The truth about circumstances

Have you ever noticed that people often respond differently to the same circumstance?

What’s up with that?

I remember the first time I really noticed that and learned what it meant. 

It was huge for me. A total game changer. 

The truth is that circumstances are neutral. They have no automatic power over us to cause us to feel anything.


It’s true. 

I don’t remember consciously thinking otherwise – but on a subconscious level I thought that certain responses were a given to certain circumstances.

  • A rainy day meant that I automatically felt down.
  • Teenager making a sassy comment meant that I automatically felt angry.
  • Husband forgetting to take out the trash (again) automatically meant that I felt annoyed.

I bet you can relate.

The truth is humans tend to sub-consciously think our circumstances cause us to feel different things.

Circumstances are things like other people’s words and actions, our living environment, our bank balance, the weather.  

Things outside of us.

We tend to say things like –

  • “Work is stressing me out.”
  • “Their arguing is getting on my last nerve.” 
  • “What a depressing day” implying that the weather is what is making us depressed.

But the reality is that –

  • Our thoughts about our workload are what are causing us to feel stress.  
  • Our thoughts about the arguing are what are causing the irritation.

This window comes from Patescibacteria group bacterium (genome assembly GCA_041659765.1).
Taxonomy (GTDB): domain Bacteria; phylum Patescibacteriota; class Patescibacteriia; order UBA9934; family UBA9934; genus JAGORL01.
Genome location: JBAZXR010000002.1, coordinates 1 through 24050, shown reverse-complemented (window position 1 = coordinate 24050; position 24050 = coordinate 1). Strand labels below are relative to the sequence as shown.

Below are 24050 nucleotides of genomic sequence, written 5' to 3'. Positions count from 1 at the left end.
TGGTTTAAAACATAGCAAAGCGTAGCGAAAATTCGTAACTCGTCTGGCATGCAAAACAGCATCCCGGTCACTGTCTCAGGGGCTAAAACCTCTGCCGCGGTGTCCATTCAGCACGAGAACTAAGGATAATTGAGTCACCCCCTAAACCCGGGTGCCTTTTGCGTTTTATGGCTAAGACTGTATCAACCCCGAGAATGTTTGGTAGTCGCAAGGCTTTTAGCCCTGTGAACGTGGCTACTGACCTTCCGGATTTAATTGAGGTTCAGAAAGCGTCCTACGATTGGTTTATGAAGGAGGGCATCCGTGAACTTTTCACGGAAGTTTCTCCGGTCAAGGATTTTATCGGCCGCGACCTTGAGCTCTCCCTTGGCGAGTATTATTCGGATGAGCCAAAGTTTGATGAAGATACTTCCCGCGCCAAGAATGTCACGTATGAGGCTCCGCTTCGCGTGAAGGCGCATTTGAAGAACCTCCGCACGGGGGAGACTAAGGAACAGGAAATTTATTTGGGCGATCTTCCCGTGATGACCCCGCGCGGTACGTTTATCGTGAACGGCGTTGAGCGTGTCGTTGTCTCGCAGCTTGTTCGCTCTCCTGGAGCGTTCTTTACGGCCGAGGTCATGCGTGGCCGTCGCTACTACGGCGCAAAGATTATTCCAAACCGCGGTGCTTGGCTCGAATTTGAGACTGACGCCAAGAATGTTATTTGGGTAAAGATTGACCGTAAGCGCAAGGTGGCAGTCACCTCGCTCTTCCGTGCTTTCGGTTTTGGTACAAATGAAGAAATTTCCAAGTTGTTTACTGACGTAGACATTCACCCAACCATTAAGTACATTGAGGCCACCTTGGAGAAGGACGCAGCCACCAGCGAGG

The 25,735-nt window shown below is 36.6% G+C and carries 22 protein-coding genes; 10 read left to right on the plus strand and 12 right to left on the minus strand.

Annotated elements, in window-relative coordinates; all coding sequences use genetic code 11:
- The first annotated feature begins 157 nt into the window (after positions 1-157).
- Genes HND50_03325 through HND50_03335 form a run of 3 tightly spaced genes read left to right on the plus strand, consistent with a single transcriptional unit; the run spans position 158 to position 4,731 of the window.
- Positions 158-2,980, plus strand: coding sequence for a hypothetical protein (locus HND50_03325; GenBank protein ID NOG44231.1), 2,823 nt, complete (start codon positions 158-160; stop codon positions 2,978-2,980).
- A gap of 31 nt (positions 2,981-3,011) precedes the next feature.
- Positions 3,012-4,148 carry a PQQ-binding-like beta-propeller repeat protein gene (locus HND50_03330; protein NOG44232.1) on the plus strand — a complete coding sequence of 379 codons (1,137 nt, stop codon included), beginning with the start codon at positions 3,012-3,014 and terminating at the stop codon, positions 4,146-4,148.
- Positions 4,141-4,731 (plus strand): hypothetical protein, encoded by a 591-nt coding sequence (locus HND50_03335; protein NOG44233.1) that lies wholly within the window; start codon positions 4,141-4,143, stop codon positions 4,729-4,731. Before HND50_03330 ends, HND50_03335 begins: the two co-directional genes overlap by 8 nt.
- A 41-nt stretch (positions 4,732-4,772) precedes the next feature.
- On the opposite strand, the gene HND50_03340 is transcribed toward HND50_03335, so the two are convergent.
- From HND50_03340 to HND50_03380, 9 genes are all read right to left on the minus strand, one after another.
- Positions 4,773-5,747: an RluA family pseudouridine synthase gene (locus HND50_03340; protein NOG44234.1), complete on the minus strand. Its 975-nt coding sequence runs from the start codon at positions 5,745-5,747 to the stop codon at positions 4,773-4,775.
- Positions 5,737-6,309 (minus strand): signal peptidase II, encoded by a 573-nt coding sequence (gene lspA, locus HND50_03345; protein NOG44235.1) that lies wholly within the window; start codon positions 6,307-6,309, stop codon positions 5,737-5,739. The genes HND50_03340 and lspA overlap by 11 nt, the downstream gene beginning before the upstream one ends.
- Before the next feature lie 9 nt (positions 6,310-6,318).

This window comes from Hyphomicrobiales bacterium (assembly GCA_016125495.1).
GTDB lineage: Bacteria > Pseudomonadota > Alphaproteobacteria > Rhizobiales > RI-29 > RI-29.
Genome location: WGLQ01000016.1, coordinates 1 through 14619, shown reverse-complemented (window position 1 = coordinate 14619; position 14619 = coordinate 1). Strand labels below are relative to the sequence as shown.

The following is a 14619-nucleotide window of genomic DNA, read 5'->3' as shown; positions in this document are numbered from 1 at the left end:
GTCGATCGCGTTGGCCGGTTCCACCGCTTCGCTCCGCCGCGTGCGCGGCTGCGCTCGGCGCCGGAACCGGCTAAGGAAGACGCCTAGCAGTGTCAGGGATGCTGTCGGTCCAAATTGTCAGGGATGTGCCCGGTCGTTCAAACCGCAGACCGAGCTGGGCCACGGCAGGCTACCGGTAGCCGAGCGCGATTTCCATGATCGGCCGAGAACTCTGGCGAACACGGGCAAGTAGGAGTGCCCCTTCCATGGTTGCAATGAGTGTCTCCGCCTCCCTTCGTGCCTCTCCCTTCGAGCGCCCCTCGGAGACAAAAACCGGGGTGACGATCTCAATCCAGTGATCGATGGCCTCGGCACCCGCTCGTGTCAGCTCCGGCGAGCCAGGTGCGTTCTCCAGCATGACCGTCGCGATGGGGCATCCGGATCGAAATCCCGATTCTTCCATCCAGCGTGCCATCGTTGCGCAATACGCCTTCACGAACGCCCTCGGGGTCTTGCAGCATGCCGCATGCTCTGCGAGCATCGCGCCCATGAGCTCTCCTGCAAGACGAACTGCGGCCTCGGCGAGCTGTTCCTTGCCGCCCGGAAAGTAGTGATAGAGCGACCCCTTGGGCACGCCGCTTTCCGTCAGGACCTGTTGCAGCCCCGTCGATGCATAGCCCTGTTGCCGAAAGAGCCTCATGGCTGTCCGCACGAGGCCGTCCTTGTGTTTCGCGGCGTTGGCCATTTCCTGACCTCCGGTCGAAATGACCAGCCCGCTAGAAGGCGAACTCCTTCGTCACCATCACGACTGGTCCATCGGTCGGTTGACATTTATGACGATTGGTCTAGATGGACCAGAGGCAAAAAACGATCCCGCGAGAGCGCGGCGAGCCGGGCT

• Our thoughts about the overcast sky and rainy day are what make us sad.

Think about it –

Not everyone thinks that an overcast sky and rain are gloomy – a lot of people think that’s cozy.  Still others are grateful for the rain to alleviate a drought.

Not everyone thinks a lot of work is stressful.  Many think that having a lot of work makes the day go by fast.

Many people can have the same interaction or the same experience and have different takeaways from it.

A layoff can lead to worry for one person, but another person can view it as a great gift – to be freed from a job they don’t enjoy and get some severance too.

Our thoughts about the situation are always what lead to our feelings.  

And this is terrific news because we have control over our thoughts, and therefore over how we’re going to feel.

There will still be many situations that we will want to feel sad or mad.  We don’t want to feel happy that a loved one died, for example.

But it is so empowering to understand that for many situations the negative emotion is optional.

And when we’re freed from the negative emotion we typically respond and act in more effective ways creating much more desirable results.

Take back your power to respond the way you want to and truly start to thrive. 



Meet Jenny

As a mom of 5 young adults, I’ve navigated the changing waters of my kids getting older, and I’m here to guide you through and teach you the skills and tools you need to not just survive but thrive.

What type of thriving mom are you?

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 It’s incredibly easy as a mom to always put others first – your husband, your kids, parents and in-laws, your boss, your friends… the list of people we care about and the things we need to get done each day goes on and on.

When we’ve been at the mom thing for a while, we often lose track of who we are, what we actually liked before “Mom” was added to the many hats we wear as women – we often forget what actually made us light up, pre-kids.

It’s time to get back in touch and start truly thriving.

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